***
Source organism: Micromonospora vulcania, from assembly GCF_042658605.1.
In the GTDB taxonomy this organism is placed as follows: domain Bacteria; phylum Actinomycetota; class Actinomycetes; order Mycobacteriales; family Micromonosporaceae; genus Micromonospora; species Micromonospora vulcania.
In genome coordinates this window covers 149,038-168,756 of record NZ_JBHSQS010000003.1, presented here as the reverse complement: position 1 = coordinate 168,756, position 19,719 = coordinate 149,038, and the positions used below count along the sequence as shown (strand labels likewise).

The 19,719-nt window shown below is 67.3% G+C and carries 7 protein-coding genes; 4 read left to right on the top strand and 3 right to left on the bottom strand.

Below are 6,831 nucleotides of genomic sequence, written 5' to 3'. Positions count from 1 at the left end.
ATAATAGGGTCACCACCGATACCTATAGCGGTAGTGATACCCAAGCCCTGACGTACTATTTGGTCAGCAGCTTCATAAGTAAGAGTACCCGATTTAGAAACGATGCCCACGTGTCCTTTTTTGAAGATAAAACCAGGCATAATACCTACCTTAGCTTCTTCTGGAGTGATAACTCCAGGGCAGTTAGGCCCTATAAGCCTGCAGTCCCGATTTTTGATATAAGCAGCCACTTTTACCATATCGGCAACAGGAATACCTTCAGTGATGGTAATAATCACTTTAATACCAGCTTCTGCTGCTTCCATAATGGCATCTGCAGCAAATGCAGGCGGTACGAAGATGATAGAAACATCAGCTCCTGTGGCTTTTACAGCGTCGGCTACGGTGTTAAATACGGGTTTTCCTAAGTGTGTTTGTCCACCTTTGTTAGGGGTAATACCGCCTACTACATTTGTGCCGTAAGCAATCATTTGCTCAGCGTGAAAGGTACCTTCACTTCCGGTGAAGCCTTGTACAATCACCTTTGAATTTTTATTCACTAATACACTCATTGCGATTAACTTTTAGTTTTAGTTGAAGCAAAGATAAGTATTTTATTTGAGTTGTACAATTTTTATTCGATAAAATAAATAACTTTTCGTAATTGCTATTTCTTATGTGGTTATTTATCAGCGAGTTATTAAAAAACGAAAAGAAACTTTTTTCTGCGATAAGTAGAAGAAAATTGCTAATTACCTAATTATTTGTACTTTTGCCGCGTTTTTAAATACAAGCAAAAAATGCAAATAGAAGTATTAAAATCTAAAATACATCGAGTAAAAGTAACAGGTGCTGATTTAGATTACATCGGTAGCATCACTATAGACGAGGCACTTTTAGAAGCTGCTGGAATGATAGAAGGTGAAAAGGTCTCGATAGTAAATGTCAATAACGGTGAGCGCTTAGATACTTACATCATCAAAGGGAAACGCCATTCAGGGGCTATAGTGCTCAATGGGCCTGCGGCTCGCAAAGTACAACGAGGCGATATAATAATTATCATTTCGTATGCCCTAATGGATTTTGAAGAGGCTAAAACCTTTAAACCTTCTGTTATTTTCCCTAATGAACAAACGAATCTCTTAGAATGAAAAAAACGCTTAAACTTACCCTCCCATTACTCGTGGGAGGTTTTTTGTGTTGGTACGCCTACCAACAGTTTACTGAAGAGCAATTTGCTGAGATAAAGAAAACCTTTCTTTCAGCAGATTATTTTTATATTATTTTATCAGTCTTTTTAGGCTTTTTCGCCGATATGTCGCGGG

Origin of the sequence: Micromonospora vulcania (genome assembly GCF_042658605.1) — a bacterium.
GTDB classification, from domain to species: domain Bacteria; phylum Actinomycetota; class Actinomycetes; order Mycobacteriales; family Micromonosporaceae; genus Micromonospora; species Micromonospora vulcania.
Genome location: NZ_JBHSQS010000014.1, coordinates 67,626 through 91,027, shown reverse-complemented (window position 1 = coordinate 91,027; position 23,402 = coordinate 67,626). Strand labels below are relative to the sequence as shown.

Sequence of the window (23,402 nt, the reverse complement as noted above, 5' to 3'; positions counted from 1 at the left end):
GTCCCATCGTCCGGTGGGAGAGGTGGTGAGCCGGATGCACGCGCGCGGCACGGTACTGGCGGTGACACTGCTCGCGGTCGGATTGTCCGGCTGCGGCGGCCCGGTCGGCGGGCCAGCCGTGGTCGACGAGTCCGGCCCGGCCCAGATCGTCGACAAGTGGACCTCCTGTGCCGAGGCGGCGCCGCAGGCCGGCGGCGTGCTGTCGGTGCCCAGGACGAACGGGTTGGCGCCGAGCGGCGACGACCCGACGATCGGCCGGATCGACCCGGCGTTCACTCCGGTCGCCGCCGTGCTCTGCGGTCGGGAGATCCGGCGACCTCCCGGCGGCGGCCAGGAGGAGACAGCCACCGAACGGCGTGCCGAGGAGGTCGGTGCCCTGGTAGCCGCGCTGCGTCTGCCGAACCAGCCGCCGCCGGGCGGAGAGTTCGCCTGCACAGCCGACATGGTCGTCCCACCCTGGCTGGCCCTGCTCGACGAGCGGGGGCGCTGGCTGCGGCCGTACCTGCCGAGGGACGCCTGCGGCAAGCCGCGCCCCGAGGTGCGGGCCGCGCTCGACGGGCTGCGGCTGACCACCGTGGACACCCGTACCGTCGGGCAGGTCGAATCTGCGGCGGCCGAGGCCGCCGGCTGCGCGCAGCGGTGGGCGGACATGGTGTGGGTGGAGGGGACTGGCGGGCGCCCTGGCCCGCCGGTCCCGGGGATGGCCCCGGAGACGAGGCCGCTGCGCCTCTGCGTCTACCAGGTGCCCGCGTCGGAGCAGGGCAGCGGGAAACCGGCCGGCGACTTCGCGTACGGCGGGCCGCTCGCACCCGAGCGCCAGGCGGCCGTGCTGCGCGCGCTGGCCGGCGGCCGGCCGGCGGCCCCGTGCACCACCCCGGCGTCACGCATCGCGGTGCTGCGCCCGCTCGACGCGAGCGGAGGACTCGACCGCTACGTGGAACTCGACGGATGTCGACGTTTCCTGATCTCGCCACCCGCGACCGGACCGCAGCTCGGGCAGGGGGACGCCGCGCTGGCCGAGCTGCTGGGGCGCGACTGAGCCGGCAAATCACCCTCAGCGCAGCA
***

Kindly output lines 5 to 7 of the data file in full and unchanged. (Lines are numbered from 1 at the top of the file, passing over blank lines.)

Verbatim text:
Below are 6,831 nucleotides of genomic sequence, written 5' to 3'. Positions count from 1 at the left end.
ATAATAGGGTCACCACCGATACCTATAGCGGTAGTGATACCCAAGCCCTGACGTACTATTTGGTCAGCAGCTTCATAAGTAAGAGTACCCGATTTAGAAACGATGCCCACGTGTCCTTTTTTGAAGATAAAACCAGGCATAATACCTACCTTAGCTTCTTCTGGAGTGATAACTCCAGGGCAGTTAGGCCCTATAAGCCTGCAGTCCCGATTTTTGATATAAGCAGCCACTTTTACCATATCGGCAACAGGAATACCTTCAGTGATGGTAATAATCACTTTAATACCAGCTTCTGCTGCTTCCATAATGGCATCTGCAGCAAATGCAGGCGGTACGAAGATGATAGAAACATCAGCTCCTGTGGCTTTTACAGCGTCGGCTACGGTGTTAAATACGGGTTTTCCTAAGTGTGTTTGTCCACCTTTGTTAGGGGTAATACCGCCTACTACATTTGTGCCGTAAGCAATCATTTGCTCAGCGTGAAAGGTACCTTCACTTCCGGTGAAGCCTTGTACAATCACCTTTGAATTTTTATTCACTAATACACTCATTGCGATTAACTTTTAGTTTTAGTTGAAGCAAAGATAAGTATTTTATTTGAGTTGTACAATTTTTATTCGATAAAATAAATAACTTTTCGTAATTGCTATTTCTTATGTGGTTATTTATCAGCGAGTTATTAAAAAACGAAAAGAAACTTTTTTCTGCGATAAGTAGAAGAAAATTGCTAATTACCTAATTATTTGTACTTTTGCCGCGTTTTTAAATACAAGCAAAAAATGCAAATAGAAGTATTAAAATCTAAAATACATCGAGTAAAAGTAACAGGTGCTGATTTAGATTACATCGGTAGCATCACTATAGACGAGGCACTTTTAGAAGCTGCTGGAATGATAGAAGGTGAAAAGGTCTCGATAGTAAATGTCAATAACGGTGAGCGCTTAGATACTTACATCATCAAAGGGAAACGCCATTCAGGGGCTATAGTGCTCAATGGGCCTGCGGCTCGCAAAGTACAACGAGGCGATATAATAATTATCATTTCGTATGCCCTAATGGATTTTGAAGAGGCTAAAACCTTTAAACCTTCTGTTATTTTCCCTAATGAACAAACGAATCTCTTAGAATGAAAAAAACGCTTAAACTTACCCTCCCATTACTCGTGGGAGGTTTTTTGTGTTGGTACGCCTACCAACAGTTTACTGAAGAGCAATTTGCTGAGATAAAGAAAACCTTTCTTTCAGCAGATTATTTTTATATTATTTTATCAGTCTTTTTAGGCTTTTTCGCCGATATGTCGCGGG

Origin of the sequence: Micromonospora vulcania (genome assembly GCF_042658605.1) — a bacterium.